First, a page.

The answer, I'm afraid, is lack of interest and the manner that these institutions are managed. I admire the way they administer their traditional campuses, but there is nothing to admire about the manner in which they ignore their obligation to address the needs of students who can't travel to the small towns where they are domiciled.
All of these institutions have something very important to offer their fellow Americans including rigorous academic standards, orthodoxy in religion, and "traditional values" to use a concept that serves only to differentiate them from the cultural crackup evident across the landscape of American higher education.
The same criticism may be aimed at other institutions with distinctive brands including think tanks like the Cato Institute, the Heritage Foundation, the American Enterprise Institute. Each is staffed by highly education professionals, many of whom cannot find academic employment. Why not go into the education business?
Will this condition of indolence, or extreme caution, change?
A serious and disruptive shakeup in American higher education is imminent that may cause hundreds of colleges to cease operations, thus reducing local opportunity for educational advancement. Public institutions are primed to step into the gap with pedestrian programs at affordable prices, but growing the public sector in higher education is clearly not good for America.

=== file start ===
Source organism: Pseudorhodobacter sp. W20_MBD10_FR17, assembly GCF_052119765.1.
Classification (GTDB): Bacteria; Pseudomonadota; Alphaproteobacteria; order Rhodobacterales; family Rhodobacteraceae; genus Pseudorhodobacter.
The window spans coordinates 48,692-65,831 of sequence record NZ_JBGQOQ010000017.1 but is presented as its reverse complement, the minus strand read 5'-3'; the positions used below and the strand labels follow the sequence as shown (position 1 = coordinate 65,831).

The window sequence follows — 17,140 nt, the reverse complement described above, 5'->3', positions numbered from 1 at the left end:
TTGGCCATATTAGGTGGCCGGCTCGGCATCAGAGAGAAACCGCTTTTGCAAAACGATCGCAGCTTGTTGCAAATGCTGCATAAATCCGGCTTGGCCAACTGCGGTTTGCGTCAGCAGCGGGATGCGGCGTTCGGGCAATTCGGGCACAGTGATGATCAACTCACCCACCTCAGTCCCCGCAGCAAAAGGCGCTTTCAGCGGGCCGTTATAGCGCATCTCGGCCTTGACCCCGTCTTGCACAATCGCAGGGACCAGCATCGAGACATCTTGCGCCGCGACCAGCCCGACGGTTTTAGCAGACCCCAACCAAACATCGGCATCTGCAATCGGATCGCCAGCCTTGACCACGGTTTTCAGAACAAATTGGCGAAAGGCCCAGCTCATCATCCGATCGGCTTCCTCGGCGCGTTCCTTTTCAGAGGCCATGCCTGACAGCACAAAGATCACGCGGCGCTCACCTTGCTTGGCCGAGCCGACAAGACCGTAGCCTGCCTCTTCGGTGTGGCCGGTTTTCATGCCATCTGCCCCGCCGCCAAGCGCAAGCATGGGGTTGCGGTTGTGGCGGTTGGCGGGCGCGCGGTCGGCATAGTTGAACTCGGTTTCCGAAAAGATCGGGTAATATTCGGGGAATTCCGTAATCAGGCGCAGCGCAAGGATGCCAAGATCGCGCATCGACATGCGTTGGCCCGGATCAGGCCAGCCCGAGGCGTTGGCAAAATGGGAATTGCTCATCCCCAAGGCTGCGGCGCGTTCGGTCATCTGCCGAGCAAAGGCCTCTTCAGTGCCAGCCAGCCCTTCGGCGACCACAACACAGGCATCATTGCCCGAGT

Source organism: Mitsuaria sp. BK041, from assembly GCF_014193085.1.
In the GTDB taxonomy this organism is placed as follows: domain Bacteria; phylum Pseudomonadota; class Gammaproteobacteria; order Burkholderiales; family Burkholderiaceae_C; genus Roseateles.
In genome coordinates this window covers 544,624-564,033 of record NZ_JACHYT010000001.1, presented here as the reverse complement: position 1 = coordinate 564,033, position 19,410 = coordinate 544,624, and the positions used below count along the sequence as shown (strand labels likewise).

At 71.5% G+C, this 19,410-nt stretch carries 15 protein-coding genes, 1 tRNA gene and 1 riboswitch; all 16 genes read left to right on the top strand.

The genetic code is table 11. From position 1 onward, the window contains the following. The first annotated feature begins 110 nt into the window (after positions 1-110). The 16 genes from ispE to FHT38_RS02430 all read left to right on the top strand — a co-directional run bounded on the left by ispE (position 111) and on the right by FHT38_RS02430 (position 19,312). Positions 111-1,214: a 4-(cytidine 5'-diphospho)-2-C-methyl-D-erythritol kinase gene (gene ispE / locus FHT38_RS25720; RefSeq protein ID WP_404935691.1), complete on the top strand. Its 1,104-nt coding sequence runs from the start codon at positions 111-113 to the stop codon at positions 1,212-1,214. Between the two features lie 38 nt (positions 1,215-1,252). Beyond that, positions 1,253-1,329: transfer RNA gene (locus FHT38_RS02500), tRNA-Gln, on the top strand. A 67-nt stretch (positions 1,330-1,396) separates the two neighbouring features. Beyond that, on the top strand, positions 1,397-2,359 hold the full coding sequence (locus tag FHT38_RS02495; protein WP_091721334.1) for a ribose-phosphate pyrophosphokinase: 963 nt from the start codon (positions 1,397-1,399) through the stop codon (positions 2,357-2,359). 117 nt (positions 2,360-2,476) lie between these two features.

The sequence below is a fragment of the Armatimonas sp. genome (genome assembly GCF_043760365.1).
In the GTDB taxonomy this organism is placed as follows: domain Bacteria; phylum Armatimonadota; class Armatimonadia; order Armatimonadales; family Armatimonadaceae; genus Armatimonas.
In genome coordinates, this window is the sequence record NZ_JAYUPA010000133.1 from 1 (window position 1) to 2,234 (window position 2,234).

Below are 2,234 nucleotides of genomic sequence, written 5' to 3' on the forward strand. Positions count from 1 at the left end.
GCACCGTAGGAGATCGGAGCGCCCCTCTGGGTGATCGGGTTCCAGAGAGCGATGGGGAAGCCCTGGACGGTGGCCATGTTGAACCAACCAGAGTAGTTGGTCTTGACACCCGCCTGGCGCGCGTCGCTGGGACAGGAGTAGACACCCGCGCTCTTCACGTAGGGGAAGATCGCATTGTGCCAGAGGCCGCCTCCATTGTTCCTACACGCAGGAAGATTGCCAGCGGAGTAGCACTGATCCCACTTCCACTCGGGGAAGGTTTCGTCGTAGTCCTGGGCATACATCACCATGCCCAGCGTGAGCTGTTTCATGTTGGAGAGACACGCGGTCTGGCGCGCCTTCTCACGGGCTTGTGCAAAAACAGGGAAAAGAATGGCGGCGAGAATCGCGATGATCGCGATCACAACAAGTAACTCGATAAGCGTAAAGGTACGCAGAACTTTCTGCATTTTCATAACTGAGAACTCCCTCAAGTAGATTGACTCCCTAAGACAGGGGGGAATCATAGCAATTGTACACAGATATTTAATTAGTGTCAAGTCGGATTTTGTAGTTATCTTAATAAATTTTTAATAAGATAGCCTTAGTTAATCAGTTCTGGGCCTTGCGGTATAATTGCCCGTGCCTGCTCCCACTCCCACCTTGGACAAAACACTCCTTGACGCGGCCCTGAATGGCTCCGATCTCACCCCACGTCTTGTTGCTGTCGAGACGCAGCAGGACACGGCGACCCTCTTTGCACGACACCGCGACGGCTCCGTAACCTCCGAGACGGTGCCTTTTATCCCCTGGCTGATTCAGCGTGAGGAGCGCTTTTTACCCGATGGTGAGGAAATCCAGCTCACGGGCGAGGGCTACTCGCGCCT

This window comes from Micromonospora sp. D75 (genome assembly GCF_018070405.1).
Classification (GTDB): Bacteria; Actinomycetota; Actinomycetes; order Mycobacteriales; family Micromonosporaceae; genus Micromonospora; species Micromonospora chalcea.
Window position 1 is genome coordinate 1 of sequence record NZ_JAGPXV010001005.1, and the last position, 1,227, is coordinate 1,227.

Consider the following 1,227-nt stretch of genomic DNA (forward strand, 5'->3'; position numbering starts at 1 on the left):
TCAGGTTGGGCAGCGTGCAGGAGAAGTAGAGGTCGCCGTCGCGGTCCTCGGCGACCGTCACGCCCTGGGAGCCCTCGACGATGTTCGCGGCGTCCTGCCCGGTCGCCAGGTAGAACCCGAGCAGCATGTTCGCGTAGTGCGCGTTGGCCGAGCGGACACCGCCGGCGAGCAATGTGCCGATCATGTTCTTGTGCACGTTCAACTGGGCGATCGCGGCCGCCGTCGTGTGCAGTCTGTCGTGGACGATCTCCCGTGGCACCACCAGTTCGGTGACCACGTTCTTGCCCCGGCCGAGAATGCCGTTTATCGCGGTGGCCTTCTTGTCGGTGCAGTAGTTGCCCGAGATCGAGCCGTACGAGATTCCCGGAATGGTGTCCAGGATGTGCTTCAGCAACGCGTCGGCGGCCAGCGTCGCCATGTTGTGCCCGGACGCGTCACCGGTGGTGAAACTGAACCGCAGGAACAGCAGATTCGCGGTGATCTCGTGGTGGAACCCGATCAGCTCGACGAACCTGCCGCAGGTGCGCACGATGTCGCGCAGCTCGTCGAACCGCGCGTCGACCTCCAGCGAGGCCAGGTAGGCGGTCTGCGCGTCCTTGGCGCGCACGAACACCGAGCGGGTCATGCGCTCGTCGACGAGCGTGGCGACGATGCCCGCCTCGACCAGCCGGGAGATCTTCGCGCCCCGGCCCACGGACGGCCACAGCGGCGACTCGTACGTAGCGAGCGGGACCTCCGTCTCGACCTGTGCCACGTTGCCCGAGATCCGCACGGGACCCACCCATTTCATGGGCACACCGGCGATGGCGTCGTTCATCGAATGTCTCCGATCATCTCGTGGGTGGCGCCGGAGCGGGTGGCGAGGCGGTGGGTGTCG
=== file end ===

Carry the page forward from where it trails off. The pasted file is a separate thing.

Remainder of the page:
Opportunity exists to provide excellence in education through new venues that Hillsdale, Regent, Liberty, Pepperdine and Grove City could exploit to expand their brands, if only they would act.
Instead of plowing hundreds of millions of dollars into bricks and mortar facilities, these institutions could move their brands across the nation in leased office space where students may take some courses in classrooms and meet to confer with mentors to discuss online course content.
That is the challenge these institutions face. Will they accept that challenge or remain in exile?
Richard J. Bishirjian is president of Yorktown University.